Transformations of linear functions, with links between the symbolic and graphic forms, can be powerful tools to help students overcome conceptual hurdles in algebra. The Linear Transformer supports a deeper understanding of a variety of concepts, including:

- Slope and intercept
- Variable and unknown
- Equation and function
- The link between graphical and symbolic representations of a function
- Reflection of a line

The Transformer lets you compare several functions and the slopes and *y*-intercepts of each. You can use a built-in tool to capture a screen shot of your work for reference and discussion.

The information presented here is designed to familiarize you with all the functionality of the Transformer.

Changing a Function (using the symbolic representation)

Changing a Function (using the graphical representation)

Making a Function Visible on the Graph

Transformations Along the *Y*-or *X*-Axis (Reflection)

Using the Slider Bar and Motion (or Model) Object

The illustration below shows the interface and names of the different areas.

*Linear Transformer Areas*

* *

Each of these areas will be explained in this guide. To use this guide, it helps to have the Linear Transformer open. This will make the concepts clearer and allow you to experiment.

Click to open the Linear Transformer

When the tool first opens, you see a single function, graphically represented by a red line. The function has a *y*-intercept at 0 and a slope of 1.0. On the right you see its symbolic representation: y= 1.0x + 0.0.

If you click and drag the line, the symbolic representation changes right along with it. If you change the numbers, the line moves accordingly.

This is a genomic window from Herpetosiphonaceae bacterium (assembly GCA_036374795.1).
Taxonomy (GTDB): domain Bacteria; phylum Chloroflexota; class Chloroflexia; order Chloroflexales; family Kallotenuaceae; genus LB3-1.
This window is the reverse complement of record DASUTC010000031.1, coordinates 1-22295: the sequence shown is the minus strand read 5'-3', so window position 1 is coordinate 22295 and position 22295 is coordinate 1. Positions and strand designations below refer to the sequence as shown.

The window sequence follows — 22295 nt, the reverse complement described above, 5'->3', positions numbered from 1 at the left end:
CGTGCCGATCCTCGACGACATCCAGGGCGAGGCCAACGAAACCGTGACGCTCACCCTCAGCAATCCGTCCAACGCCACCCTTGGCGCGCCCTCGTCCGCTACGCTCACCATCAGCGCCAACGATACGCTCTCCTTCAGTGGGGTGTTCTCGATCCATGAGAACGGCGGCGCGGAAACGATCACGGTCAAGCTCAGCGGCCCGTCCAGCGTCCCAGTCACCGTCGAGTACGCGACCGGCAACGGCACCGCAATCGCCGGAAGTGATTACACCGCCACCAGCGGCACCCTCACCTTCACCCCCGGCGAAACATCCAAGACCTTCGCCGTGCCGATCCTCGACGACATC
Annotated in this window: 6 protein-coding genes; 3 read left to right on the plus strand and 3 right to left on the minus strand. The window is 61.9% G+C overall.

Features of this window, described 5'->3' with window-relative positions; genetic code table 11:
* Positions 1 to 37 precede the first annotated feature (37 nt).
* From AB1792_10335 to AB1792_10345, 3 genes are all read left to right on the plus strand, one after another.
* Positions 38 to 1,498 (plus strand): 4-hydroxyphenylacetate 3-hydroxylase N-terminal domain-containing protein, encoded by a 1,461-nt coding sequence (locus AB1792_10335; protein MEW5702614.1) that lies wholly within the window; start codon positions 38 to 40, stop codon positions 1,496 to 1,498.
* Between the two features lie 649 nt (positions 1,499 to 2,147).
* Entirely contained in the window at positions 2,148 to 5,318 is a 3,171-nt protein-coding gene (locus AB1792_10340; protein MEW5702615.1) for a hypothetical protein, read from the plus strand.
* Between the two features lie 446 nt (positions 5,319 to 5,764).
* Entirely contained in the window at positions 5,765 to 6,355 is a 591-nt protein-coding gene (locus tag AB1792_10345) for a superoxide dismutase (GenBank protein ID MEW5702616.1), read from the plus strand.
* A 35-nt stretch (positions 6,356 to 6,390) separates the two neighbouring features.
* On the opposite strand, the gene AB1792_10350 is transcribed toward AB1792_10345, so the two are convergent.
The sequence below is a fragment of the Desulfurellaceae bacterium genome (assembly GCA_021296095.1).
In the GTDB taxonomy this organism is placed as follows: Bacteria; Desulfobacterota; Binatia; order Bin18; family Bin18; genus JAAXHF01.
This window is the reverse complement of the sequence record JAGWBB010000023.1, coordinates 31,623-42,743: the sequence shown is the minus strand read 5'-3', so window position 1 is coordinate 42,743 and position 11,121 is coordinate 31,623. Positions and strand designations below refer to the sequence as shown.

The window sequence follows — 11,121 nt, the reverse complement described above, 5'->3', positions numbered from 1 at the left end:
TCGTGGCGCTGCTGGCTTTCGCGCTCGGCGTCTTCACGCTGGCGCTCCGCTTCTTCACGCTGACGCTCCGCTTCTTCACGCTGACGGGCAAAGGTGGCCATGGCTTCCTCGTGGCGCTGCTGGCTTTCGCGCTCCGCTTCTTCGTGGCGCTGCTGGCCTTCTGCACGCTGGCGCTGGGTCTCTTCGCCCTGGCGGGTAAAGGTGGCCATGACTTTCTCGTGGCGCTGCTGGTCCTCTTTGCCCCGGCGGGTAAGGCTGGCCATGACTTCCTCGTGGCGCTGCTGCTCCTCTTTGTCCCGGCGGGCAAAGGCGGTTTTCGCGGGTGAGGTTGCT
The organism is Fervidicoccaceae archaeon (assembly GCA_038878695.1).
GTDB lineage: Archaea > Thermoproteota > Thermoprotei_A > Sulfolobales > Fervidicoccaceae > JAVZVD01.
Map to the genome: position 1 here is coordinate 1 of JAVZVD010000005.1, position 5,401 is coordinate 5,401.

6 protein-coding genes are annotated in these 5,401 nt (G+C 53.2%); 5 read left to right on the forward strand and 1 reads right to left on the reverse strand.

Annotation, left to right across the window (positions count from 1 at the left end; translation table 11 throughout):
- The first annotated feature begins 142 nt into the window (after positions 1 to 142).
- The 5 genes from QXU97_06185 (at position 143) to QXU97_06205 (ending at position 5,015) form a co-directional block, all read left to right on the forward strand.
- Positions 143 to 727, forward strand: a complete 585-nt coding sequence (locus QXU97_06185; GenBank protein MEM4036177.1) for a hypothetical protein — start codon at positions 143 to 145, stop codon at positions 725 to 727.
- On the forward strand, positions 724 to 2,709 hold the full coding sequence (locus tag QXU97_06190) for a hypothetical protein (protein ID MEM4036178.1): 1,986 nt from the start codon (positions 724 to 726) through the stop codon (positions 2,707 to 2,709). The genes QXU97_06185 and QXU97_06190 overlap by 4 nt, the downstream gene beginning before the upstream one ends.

To change the function numbers, use the controls at the bottom of the Linear Transformer window.

- Click on the line or the symbolic representation of the
function you wish to change. (The symbolic representation is found to
the right of the Graph Window.)

Both the line and the symbolic representation now appear highlighted. - Click the number you wish to change, either the X coefficient (slope) or the constant (Y-intercept).

It now appears highlighted in blue. - Use the Up and Down Arrow buttons to change the numbers. The line changes accordingly.

*Illustration of Input Control*

*Note*
You can change the numbers in either the Point-Slope or Slope-Intercept
forms. Click the tabs to choose the form. However, you will not see a
symbolic representation of the Point-Slope form in the Function Area.
It will continue to show the Slope-Intercept form.

You can move entire line in the Graph Window. As you move it, its slope remains constant while its intercept changes.

Click anywhere on a line and drag to change the *y-*intercept.

Note You can modify the slope using only the symbolic representation or the Pushpin Control.

The Pushpin lets you change the *y-*intercept *and* slope of a function using the graphic representation.

*The Pushpin Control *

To use the Pushpin:

- Click a line or its symbolic representation to select it.
- Click the Pushpin button.